Facebook is urging a federal judge to dismiss news anchor Karen Hepp's lawsuit alleging that the social networking platform infringed her right to control the use of her image by hosting dating ads with a photo of her.
In papers filed this week, Facebook argues that it didn't create the content, and therefore isn't legally responsible for it.
Hepp “did not allege that Facebook created or authored the advertisement, nor could she,” Facebook writes in a motion to dismiss filed with U.S. District Court Judge in John Younge in Philadelphia. “This glaring omission alone is fatal to Plaintiff’s claims against Facebook.”
The company adds that the ad it allegedly ran promotes the dating service FirstMet, and displays the word “sponsored,” which indicates “it is a third party’s ad.”
The lawsuit dates to last September, when Hepp alleged that a security photo of her taken at a New York City convenience store was being used in ads on Facebook for dating sites.
Hepp also sued other companies that allegedly displayed the photo -- including Imgur, Reddit, Giphy. She said the image was being displayed in a sexualized context on those other sites. On Imgur, for instance, the image allegedly appears under the heading “milf” -- a term her complaint defines as “a derogatory and degrading slang acronym that refers to a sexually attractive woman with young children.”
Her complaint claims that the companies violated Pennsylvania's “right of publicity” law, which allows people to control the commercial use of their names and likenesses.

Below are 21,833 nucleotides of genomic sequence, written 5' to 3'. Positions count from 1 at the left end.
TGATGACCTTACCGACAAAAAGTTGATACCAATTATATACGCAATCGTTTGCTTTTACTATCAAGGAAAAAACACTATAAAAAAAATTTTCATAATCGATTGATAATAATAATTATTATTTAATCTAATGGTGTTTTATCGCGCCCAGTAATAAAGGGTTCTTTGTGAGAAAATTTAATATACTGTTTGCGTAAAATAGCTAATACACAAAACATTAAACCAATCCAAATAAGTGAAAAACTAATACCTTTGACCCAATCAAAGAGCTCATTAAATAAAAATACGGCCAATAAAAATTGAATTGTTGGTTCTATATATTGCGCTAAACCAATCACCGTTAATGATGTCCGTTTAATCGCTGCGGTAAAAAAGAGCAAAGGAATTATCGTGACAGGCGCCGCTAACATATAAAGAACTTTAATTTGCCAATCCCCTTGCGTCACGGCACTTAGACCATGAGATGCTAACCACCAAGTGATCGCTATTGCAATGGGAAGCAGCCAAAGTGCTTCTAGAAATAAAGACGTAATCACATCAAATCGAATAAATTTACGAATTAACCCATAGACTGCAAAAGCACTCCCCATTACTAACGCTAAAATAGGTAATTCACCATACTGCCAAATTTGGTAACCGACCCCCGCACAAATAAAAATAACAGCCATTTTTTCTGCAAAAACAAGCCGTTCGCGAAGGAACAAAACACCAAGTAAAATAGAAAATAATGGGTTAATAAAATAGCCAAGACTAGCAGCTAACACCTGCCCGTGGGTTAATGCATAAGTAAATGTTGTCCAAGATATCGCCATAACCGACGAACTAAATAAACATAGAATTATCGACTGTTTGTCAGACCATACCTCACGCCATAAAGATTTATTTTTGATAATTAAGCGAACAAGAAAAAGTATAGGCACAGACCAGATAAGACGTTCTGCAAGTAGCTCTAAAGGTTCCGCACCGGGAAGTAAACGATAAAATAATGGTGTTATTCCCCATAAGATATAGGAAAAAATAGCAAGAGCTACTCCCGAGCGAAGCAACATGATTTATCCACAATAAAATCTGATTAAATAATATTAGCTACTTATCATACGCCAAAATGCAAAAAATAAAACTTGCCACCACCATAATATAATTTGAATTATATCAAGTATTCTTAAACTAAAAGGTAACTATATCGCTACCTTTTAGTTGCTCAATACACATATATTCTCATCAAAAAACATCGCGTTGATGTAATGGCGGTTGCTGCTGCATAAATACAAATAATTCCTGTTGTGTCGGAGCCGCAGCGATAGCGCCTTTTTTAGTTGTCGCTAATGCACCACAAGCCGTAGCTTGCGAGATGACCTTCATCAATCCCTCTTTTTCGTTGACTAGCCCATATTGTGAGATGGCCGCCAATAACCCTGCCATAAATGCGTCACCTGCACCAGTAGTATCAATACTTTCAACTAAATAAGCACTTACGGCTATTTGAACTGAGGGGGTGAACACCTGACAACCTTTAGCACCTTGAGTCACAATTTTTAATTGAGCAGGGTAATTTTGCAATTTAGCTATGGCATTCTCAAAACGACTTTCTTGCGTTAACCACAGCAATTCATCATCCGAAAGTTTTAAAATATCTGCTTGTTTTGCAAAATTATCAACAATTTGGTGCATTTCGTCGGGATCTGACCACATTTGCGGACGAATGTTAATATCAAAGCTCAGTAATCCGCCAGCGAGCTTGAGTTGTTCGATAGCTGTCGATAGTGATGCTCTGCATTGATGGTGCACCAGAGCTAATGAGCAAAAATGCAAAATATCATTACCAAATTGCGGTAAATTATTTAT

Facebook argues it's immune from liability due to Section 230 of the Communications Decency Act, which generally provides that web platforms aren't legally responsible for content uploaded by third parties.
The social networking platform additionally argues the lawsuit should be dismissed because Pennsylvania's “right of publicity” law only imposes liability on companies that know they are misappropriating someone's image.
“Plaintiff fails to allege that Facebook had actual knowledge that her photo was used in the advertisement without her consent,” the company writes.
Reddit and Giphy filed separate papers urging Younge to dismiss the lawsuits against them, arguing they are protected by the Communications Decency Act.
Reddit also contends that Hepp's petition was filed after the two-year statute of limitations had passed. The company argues that Hepp's complaint against it centers on a post that linked to an Imgur image uploaded on December 13, 2015 -- more than two years before Hepp brought suit.
Giphy, which operates a platform that allows people to search a database of images, adds that it lacks the kinds of connections with Pennsylvania that would justify a lawsuit in that locale.